Infrastructure is hard.

When you’re developing a new app, it is often daunting to decide how you’re going to structure the app.

The MVC design pattern is a well tested, and time-honored, architecture for applications of all types.

In the last few years the pattern has gained recognition through Microsoft’s ASP.NET. this is not the only technique for creating an MVC application. The MVC pattern can be implemented in any object-oriented programming language.

Today I bring you SimpleMVC. SimpleMVC is a new package for C sharp developers that provides an API they can use to create great MVC based applications. SimpleMVC uses an asynchronous programming model to allow for usage in any kind of application such as WPF, ASP.Net WinForms and even Unity or Xamarin.

MVC is not a flavor of the month. Unlike MVVM, it is capable of creating applications that are cross-platform as well as cross UI technology. Models, View definitions, and Controllers are each encapsulated so that they can be reused across different applications that need the same business logic.

SimpleMVC uses an Adapter pattern to allow models to be transported across not only platforms but data access types. Because of this you could use MS Sql Server, Oracle, or even simple mock Frameworks to provide data to your application all without changing a single line of code in the controller the model or the View.  To accomplish this I also created SimpleDI or Simple Dependency Injection.

SimpleDI allows you to create object definitions in any way you decide to define the dependency.  For example you may use the built-in JSON formatted dependency definition or you may create a hard-coded dependency definition.

All of this is about flexibility.


The combination of SimpleDI an SimpleMVC allow you to create cross-platform, cross-application, and cross-technology implementations of applications that will grow with you as you need them to grow.


So lately at work I’ve been doing a lot of scripting. My supervisor has challenged me with automating everything we do with deployment of our applications and our AWS environment.

So, I’ve been using PowerShell….alot.

Some of the things I’ve done with PS:

1) Create a script to generate a new AWS Elastic Load Balancer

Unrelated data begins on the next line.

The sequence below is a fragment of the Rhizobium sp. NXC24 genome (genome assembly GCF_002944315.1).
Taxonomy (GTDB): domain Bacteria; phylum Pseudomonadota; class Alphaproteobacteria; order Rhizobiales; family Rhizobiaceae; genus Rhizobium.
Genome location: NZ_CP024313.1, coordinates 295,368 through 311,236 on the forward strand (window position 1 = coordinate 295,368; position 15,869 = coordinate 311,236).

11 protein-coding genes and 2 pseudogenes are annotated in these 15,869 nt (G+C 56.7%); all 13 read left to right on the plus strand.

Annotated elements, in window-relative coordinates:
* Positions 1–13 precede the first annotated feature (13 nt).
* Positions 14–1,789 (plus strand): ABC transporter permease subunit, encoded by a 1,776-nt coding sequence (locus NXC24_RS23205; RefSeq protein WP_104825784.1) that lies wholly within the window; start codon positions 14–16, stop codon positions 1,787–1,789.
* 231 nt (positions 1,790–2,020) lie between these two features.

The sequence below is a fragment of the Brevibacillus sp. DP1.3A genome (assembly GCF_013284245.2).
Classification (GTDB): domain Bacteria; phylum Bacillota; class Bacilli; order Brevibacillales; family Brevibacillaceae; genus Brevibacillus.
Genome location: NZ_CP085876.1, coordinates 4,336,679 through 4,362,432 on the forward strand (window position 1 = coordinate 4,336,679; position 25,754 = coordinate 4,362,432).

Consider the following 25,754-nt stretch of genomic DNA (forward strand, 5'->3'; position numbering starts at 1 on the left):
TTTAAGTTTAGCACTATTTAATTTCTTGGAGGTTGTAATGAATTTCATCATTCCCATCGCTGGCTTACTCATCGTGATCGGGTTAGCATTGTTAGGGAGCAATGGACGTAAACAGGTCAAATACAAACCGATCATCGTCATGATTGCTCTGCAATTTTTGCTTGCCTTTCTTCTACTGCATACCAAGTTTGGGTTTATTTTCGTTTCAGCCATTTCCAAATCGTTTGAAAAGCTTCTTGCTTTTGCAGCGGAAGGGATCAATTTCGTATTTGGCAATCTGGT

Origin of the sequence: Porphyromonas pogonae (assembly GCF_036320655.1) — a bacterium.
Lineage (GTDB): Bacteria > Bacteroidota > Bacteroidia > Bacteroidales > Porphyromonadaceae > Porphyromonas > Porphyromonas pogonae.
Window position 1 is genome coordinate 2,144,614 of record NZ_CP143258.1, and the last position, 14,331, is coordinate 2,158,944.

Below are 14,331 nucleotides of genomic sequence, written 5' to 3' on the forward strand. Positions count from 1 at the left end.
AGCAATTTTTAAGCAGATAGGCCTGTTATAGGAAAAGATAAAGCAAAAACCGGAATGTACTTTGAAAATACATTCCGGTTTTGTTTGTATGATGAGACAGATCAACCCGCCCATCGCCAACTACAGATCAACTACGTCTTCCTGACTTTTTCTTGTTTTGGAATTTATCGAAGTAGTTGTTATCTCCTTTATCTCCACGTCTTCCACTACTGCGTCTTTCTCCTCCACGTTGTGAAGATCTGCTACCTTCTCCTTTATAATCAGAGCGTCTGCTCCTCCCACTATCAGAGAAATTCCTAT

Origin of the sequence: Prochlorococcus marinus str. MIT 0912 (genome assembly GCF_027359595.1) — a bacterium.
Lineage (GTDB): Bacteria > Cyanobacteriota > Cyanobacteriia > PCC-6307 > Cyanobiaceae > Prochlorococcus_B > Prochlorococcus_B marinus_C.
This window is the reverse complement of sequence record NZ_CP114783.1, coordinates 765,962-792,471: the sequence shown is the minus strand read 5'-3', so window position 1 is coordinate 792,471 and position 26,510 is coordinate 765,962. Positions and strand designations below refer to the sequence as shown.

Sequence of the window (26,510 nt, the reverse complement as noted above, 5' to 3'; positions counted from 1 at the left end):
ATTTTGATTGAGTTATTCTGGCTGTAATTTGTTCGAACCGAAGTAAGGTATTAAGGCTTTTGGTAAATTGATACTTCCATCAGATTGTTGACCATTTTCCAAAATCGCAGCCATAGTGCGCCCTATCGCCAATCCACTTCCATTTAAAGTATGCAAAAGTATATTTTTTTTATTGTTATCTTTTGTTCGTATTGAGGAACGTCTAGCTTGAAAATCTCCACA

2) Create a script to generate a new AWS EC2 Instance and install SQL Server 2014 on it.
3) Create a script to build our source code with msbuild and octopack and then upload the resulting nupkg to our Nexus repository.
4) Download and install Chocolatey and have it automatically install one of our apps.

These things are all extremely useful! More scripts will be generated, especially as we move to AWS Cloud 2.0!

I’ve been working very hard on WorldBankBBS lately.  I’ve added a lot of features, and a lot more are coming soon.

Right now, you can use these features:

  1. Subboards with full screen editor
  2. IRC Gateway
  3. BBS Gateway
  4. Question & Answer FAQ System
  5. Full system search engine

To connection, simply navigate to and select the terminal emulation you prefer!

I’ve spent the last few weeks laid up with knee surgery.  In that time I’ve revisited some hobby stuff including WorldBankBBS.  Testing with Synchterm normally goes well, but when testing at 2400 baud it’s not entirely accurate.

The solution is to use WinVICE (the Versatile Commodore Emulator) to actually emulate a Commodore 64 connecting to the BBS.  To make that work, you need another program called TCPSER.  This program is a GNU/Linux native app and requires Cygwin to run on Windows.  There is a Java port called TCPSER4J, and it works fine, but you get all of the problems of having Java installed on your system.

One of the things that is a big bonus of porting TCPSER4J to C# is that it allows the application to be run as a Windows Service which ensures you always have it running.

You can check out the code at and you can check out the project at where you can download the installer.


An extension method that will be making its way into the Generic Extension Methods library is one I want to share tonight.  It’s for projecting an action N times.  Why such a method doesn’t already exist baffles me!

        public static T Project<T>(this T projected, int n, Action<T> action)